My opportunity for this research came almost instantly. In 1997, I was invited to serve as Scholar In Residence at Congregation B’nai Jeshurun in New York City. Over the course of my year long residency in this pioneering community, I realized that even at the dynamic BJ Shabbat service, The Reading of Torah had remained staid and mostly uninspiring, a challenge to clergy and congregants alike. Here, as elsewhere, the reading was somber, serious and distant, conducted and understood by few. Often marking multiple B’nai Mitzvah celebrations, the service had become, at best, a tolerable spectacle, not a featured attraction. Could this once have been the central opportunity of education for the Jewish community? Is it possible that this storytelling ritual was once an exciting, dynamic story-telling performance? How had it become so stagnant? Can the theatrical elements be retrieved or inserted and the depth of the story telling consciously revived? How can this ancient ritual become relevant to my congregants, to my peers and to myself?
Encouraged by the congregation’s rabbis, I began researching the history, practice and forgotten elements of the Torah Reading, seeking to uncover its roots and potential improvements. This extensive research, spanning 2,000 years and 4 continents of Jewish literature and folklore yielded a number of significant factors and ideas. Most significant among them was the forgotten Jewish institution known as Meturgeman – the “translator”.
Simultaneous translation of the Torah service into the local vernacular accompanied the traditional synagogue service from its inception over 2,000 years ago, throughout the world until the early Middle Ages. The translator’s duty was not only to convey the original Hebrew text of the Torah to the non-Hebrew-speaking audience, but also to dramatically adapt the meaning of the narrative to the viewpoint of the congregation. Scholars debate the reasons for the eventual disappearance of this once-vital role in the Jewish community. Some conclude that the function served by the translators was eventually replaced by rabbinical sermons. Although still practiced in some traditional Yemenite communities, the translator and his intricate art have for the most part vanished. I decided to revive the Meturgeman’s role in the community.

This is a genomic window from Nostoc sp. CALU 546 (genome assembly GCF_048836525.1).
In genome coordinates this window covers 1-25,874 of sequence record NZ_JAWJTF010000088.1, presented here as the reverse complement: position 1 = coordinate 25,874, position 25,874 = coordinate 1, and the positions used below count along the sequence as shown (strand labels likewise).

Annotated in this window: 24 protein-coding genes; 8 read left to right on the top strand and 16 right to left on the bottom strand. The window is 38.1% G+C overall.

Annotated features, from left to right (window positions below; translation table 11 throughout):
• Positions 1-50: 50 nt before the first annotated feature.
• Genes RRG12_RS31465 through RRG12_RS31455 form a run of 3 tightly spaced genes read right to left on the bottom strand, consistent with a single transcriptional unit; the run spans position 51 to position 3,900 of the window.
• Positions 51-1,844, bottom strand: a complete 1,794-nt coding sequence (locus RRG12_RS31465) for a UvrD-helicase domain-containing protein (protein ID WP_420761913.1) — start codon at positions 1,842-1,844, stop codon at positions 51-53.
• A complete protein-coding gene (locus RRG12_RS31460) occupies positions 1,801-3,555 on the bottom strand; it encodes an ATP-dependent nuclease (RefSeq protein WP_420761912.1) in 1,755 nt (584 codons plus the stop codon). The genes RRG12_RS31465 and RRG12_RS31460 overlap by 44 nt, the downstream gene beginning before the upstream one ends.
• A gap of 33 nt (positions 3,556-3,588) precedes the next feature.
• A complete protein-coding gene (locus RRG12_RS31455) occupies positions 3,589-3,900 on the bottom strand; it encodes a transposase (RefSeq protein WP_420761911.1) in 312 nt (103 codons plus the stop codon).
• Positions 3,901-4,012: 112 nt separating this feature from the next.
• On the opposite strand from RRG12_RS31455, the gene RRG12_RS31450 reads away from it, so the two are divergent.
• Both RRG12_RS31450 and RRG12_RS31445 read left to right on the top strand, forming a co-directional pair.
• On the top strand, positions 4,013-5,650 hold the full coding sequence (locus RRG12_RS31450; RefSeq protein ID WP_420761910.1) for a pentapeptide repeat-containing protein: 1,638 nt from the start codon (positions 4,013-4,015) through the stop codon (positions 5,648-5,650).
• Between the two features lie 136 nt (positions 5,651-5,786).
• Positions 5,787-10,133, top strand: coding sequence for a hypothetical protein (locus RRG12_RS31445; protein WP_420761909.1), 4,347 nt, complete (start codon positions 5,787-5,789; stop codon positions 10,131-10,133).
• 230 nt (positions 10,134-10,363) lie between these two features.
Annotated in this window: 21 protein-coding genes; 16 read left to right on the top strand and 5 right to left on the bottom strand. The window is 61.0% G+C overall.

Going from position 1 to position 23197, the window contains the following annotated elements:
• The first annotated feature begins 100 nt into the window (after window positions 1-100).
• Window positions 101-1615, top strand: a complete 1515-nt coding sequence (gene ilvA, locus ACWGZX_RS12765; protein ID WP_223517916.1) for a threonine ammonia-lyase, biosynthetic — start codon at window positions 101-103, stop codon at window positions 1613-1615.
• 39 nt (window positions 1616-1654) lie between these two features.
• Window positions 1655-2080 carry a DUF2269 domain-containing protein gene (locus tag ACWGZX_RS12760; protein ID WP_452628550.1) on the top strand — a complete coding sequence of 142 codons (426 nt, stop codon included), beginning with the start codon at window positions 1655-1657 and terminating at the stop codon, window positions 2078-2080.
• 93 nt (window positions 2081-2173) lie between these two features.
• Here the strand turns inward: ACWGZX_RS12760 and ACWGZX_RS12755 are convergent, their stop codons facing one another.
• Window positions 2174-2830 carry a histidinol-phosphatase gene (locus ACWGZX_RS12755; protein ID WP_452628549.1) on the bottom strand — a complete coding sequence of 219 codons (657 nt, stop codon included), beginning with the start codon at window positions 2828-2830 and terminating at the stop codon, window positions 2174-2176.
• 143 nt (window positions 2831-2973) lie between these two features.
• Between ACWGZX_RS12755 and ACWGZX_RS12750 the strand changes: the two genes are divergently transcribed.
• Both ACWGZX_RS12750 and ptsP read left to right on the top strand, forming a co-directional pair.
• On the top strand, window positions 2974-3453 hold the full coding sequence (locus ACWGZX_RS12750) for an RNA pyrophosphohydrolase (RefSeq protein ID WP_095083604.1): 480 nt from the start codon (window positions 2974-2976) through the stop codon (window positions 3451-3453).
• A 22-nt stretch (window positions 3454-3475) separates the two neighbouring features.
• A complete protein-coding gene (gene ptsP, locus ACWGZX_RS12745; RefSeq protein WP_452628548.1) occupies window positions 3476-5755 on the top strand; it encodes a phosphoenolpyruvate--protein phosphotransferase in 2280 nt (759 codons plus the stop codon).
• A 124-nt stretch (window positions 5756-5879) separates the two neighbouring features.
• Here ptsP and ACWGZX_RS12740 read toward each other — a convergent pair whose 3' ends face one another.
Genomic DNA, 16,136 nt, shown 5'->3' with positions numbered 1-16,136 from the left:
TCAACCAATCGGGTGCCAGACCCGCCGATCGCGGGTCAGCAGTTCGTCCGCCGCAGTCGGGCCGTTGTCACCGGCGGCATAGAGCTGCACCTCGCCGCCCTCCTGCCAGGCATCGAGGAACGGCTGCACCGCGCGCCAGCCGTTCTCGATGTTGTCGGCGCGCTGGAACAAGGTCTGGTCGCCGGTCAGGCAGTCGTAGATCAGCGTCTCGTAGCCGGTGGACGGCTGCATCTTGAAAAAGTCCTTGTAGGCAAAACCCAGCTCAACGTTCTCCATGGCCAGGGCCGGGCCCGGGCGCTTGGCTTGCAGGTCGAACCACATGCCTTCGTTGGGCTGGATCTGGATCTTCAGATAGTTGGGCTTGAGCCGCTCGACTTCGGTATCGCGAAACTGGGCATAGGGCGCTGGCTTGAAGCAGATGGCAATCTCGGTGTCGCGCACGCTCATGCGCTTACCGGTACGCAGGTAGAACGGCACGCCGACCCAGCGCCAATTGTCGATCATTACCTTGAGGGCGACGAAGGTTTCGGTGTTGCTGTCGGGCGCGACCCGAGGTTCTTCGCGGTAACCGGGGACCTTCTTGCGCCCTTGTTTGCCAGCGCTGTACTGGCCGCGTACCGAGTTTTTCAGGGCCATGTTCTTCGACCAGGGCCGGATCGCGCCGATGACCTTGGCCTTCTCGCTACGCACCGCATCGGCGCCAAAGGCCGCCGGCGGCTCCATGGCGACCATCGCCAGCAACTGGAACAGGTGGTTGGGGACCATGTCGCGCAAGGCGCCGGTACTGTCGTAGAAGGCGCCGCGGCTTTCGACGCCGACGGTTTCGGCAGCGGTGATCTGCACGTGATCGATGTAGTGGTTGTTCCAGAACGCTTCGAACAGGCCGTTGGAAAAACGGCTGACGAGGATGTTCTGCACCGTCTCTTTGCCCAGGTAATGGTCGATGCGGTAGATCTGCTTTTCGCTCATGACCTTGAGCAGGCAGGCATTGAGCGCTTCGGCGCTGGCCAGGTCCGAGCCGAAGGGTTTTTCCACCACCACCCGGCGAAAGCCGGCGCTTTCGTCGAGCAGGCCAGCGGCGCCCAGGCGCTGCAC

On a Saturday morning in November 1998, in collaboration with local musicians and cantors, I presented ‘Saturday Morning Live’ – A translated Torah Reading held at B’nai Jeshurun’s sanctuary. The performance featured original Hebrew chanting, English translation and commentary, and the congregants’ active participation. The reactions were overwhelmingly supportive and led to six more translation experiments at BJ over the next few months.
In 1999, inspired by the successful fusion of Torah and storytelling, I founded The Storahtelling Project – an independent collaboration between several musicians, actors, cantors and artists on the cutting-edge of Jewish music and performance art.
Today, Storahtelling is a vibrant non-profit organization with a staff of five and a strong network of performers and supporter, whose performances include “shultime” (in synagogues), “schooltime” (training others) and “showtime” (events performed in nightclubs and alternative venues spotlighting classic Jewish takes and holiday celebrations – including “Oy to the World” an interfaith Hanukkah/Christmas event held annually New York City).
Storahtelling’s mission is to reclaim the art and rituals of sacred Jewish storytelling, inside and outside of the synagogue. We develop methods and tools by which the relation to Torah and Jewish literacy is enhanced and made more easily accessible to the wider community. The Storahtelling model offers a simple solution to a modern challenge, deeply rooted in tradition, yet radically current. It is an exciting vision and a sacred task. At the hard moments along this long road I am inspired by words written by Rabbi A.Y.Kook, one of the early Religious Zionists, in the early 1900’s: ‘The ancient shall be renewed – and the new shall be sanctified.’
So what have I discovered, after all these years, behind the curtain? I’ve discovered the potential healing that resides in ritual, the deep conversation that is elicited from the right tale told in the right context. I’ve often thought about that shower curtain with the pink flamingos, about how transparent the truths around us are and how cleverly they are disguised.
Behind the curtain, I keep discovering, is an open door.
published by Storahtelling 2004